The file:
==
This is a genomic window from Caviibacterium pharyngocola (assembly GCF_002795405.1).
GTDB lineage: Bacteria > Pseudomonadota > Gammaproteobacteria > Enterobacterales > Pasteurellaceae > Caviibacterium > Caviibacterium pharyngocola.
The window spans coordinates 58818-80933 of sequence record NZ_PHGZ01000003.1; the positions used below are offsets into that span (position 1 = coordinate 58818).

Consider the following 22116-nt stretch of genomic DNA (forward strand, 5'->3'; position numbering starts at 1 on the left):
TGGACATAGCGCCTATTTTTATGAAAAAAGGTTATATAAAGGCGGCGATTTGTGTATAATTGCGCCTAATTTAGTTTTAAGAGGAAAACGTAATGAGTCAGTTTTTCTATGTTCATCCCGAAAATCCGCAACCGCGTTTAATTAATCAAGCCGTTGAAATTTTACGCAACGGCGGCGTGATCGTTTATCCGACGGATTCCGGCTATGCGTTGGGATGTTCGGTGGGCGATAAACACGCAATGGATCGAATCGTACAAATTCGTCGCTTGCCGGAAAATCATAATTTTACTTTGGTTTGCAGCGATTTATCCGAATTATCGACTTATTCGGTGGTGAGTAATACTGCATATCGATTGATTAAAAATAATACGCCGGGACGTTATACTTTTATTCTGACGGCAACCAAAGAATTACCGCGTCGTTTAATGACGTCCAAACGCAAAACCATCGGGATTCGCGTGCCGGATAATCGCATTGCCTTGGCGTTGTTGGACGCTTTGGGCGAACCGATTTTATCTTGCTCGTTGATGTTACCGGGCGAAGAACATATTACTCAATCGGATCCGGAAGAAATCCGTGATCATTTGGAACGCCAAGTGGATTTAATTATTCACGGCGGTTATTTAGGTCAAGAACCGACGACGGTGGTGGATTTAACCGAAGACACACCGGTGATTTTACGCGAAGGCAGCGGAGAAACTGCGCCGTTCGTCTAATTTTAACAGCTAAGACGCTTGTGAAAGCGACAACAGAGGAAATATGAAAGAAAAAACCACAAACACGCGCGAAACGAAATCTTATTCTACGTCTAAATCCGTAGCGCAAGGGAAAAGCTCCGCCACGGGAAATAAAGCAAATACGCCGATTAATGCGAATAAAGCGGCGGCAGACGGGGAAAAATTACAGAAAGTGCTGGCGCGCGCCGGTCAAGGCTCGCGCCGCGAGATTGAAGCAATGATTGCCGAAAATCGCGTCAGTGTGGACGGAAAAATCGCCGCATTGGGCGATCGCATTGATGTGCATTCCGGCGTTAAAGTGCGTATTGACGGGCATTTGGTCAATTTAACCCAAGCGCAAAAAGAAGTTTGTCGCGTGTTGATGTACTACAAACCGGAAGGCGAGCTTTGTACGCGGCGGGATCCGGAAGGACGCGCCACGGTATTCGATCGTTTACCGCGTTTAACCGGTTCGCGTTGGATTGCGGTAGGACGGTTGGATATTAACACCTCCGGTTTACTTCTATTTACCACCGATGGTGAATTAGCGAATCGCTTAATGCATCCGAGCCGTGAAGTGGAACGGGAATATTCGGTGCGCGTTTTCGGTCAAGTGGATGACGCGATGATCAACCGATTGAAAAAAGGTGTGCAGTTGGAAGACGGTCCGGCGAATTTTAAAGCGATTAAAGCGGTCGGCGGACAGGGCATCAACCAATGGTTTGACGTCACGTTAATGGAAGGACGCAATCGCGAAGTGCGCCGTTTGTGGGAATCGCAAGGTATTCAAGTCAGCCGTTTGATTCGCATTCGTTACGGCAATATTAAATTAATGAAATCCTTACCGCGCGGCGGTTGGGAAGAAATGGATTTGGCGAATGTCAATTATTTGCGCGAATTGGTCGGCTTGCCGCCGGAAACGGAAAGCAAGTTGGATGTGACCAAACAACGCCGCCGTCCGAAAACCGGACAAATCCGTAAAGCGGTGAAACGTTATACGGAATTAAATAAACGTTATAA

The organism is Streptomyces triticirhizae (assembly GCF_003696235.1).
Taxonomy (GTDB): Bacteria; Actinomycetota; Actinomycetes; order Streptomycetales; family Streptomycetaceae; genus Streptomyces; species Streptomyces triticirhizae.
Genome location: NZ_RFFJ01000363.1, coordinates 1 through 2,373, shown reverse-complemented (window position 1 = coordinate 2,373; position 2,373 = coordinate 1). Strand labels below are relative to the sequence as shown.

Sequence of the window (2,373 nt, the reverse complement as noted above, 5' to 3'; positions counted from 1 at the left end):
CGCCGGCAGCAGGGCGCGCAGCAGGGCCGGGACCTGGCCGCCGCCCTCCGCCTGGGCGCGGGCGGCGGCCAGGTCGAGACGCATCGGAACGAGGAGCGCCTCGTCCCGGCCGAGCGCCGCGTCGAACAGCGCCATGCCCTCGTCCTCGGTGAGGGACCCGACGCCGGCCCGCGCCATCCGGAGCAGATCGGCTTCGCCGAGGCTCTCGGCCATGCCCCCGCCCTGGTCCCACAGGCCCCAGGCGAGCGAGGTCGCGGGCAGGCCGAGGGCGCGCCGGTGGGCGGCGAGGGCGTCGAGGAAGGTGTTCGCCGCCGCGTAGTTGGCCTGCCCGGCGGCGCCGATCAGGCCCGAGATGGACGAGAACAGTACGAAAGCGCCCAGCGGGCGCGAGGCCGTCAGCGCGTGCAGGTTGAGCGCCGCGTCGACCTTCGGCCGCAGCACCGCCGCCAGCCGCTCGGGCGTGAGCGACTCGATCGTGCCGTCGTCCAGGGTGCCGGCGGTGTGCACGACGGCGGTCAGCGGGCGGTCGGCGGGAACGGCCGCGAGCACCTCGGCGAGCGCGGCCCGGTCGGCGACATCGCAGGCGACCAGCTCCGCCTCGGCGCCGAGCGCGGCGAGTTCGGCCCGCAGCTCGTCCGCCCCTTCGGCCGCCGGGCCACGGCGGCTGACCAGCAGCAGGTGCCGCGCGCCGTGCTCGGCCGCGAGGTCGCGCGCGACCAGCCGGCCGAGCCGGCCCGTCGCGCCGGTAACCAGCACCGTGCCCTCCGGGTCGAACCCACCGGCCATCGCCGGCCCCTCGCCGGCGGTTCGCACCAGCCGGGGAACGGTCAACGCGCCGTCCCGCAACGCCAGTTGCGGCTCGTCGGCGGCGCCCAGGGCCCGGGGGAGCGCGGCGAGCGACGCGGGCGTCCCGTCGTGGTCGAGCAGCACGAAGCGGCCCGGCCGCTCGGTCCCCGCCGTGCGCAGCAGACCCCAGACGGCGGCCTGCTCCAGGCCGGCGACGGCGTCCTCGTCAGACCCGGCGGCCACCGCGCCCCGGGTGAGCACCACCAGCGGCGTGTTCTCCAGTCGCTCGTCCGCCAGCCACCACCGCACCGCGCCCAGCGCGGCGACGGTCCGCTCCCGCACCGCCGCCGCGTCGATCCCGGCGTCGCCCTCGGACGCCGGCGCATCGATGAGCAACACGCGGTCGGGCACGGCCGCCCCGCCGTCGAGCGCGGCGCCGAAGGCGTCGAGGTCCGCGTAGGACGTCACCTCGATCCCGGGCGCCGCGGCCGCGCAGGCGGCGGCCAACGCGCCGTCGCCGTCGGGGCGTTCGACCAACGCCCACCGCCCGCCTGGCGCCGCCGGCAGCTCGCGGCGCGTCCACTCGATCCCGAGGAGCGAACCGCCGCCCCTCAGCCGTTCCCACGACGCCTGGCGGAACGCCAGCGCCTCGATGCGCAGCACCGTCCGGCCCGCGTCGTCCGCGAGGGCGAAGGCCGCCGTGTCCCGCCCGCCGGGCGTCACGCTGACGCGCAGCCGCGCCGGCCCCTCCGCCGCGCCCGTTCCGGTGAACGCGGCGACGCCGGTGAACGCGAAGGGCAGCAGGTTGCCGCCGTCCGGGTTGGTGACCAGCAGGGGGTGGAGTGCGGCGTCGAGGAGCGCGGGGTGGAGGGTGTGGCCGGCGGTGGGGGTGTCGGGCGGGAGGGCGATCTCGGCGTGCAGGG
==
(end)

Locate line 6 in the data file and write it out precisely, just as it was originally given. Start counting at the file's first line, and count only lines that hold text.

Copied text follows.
The organism is Streptomyces triticirhizae (assembly GCF_003696235.1).